Amazon.com Inc. will continue investing heavily in India, the chief of its local operations said, dispelling concerns of slower spending by the US e-commerce company after its chief financial officer Brian Olsavsky said that while the India investments were starting to show results, they had hit margins, contributing to lower-than-expected results in the third quarter. “Not at all,” Amazon’s India chief Amit Agarwal said in an interview on Monday when asked whether Amazon would slow down investments in India. Amazon, which initially said it would invest $2 billion in India, had said in June that it would invest an additional $3 billion in the country. That investment is on track, Agarwal said, adding that the company is “excited about the momentum that we see in India”. “India is very early in its e-commerce trajectory. Amazon is very early in its e-commerce trajectory in India. To transform how India buys is going to take a long time; it will take a lot of investment and… for many years. This is just the beginning.” Amazon is betting big on its Prime service in India and expects the loyalty programme to dominate sales in the coming months. “Prime continued to be the top seller in all of October, not just for wave one (of the Great Indian Festival). Prime membership continues to be a top seller and it is going to be so going forward every month. My belief is that Prime membership will be the top seller every month based on the trends that we are seeing,” said Agarwal. On Monday, Amazon also said that it witnessed record numbers during its month-long Diwali sale event, the Great Indian Festival, with sales jumping 2.7 times from last year. This year’s Diwali sale has proven to be the biggest showdown in the history of Indian e-commerce, with Amazon India and rival Flipkart going all out to woo shoppers. While Flipkart claimed to outsell Amazon India during the first leg of the sale season, Amazon claims it came back strongly during the latter half of the sale season, with bigger discounts in key categories such as smartphones and large appliances. “October this year for us was 2.7 times of last year’s October—which is incredible because last year was 4 times the October before,” said Agarwal, adding that this growth came even as “conversations” suggested growth in India’s e-commerce business was going to be flat. Agarwal said that October could be an inflection point for e-commerce in India. “We had categories from phones to Amazon Fashion to appliances growing three to 11 times; even newer categories such as luxury and beauty grew 46 times; grocery and everyday consumables, 7.1 times; furniture, 11.8 times; gold jewellery, eight times—so a lot of these categories are showing robust growth.” Agarwal said that 70% of the company’s new customers in October came from tier-II and tier-III cities, adding that it was confident of carrying the momentum from its Diwali sale well into November and December. Mint couldn’t independently verify the numbers, but, in general, all e-commerce marketplaces (including Snapdeal, Amazon and Flipkart’s smaller rival) did well in October, carrying forward their momentum from their annual sales. “When I look at the gaps between the waves, our growth rates in those gaps continued to the same extent. We’re growing at 150% year-over- year. At peacetime, the growth rate is still what I’m telling you. And as we exit out of wave three (the third sale event in October), we don’t see a slowdown,” Agarwal said. “The broader e-commerce story is not just a Flipkart-Amazon battle. Of course, both Flipkart and Amazon are trying to get a fair share of the pie in key categories such as electronics, fashion and large appliances. And despite drags on margins, nobody is going to reduce investments in India. What you will see, however, is that they will focus on innovation. For example, during the festive season, smartphone sales shot up and a lot of the sales jumped due to things like product exchanges. Another new innovation was something like Amazon Prime. So, you’ll see a lot of that going forward,” said Sreedhar Prasad, partner-e-commerce at KPMG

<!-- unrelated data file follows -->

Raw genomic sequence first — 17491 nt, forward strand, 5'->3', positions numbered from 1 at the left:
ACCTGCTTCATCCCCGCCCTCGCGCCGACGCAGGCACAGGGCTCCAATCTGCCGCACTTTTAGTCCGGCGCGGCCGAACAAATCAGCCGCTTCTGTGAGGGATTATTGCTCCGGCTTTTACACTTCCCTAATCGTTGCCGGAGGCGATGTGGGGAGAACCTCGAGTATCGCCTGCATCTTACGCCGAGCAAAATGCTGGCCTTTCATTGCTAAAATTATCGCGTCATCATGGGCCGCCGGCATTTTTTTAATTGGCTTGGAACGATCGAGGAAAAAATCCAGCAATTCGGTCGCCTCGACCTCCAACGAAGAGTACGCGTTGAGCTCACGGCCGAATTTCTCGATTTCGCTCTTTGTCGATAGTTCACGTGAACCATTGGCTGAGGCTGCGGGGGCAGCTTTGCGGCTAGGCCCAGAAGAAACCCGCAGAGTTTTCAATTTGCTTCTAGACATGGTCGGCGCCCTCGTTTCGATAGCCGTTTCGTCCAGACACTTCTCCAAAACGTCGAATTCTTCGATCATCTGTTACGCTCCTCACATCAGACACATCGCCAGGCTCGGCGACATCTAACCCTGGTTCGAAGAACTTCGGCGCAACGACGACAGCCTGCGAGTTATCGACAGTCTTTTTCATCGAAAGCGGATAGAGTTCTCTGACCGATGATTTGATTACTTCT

Every few months, headhunting firms and recruitment consultants release surveys about hiring trends in the country and in the recent past, every survey has something for the Non Resident Indian.
India today, offers better employment opportunities as compared to some of its global peers.
But while landing a job in itself might not be difficult, there are some sectors that are keenly looking out to hire those with global experience. “Some sectors require a certain level of skill and experience that are not available within India Companies in these sectors look at hiring from outside India. And if you are an NRI, with these sought after skills, you might just be the right person the company is looking for,” says Aseem Juneja, a cross border talent expert and founder of Indbound.com.
And while the salaries in India tend to be around 40-70% of dollar salaries, because these skills are much in demand, salaries can be much higher. Kris Lakshmikanth Founder CEO of The Head Hunters India Pvt Ltd.
Says, “Salaries could go up to 100% of dollar salaries in a lot of these cases.”
So which are these sectors? Let’s take a look.
Healthcare here mainly includes biotechnology, contract research and manufacturing, clinical research and pharmaceutics.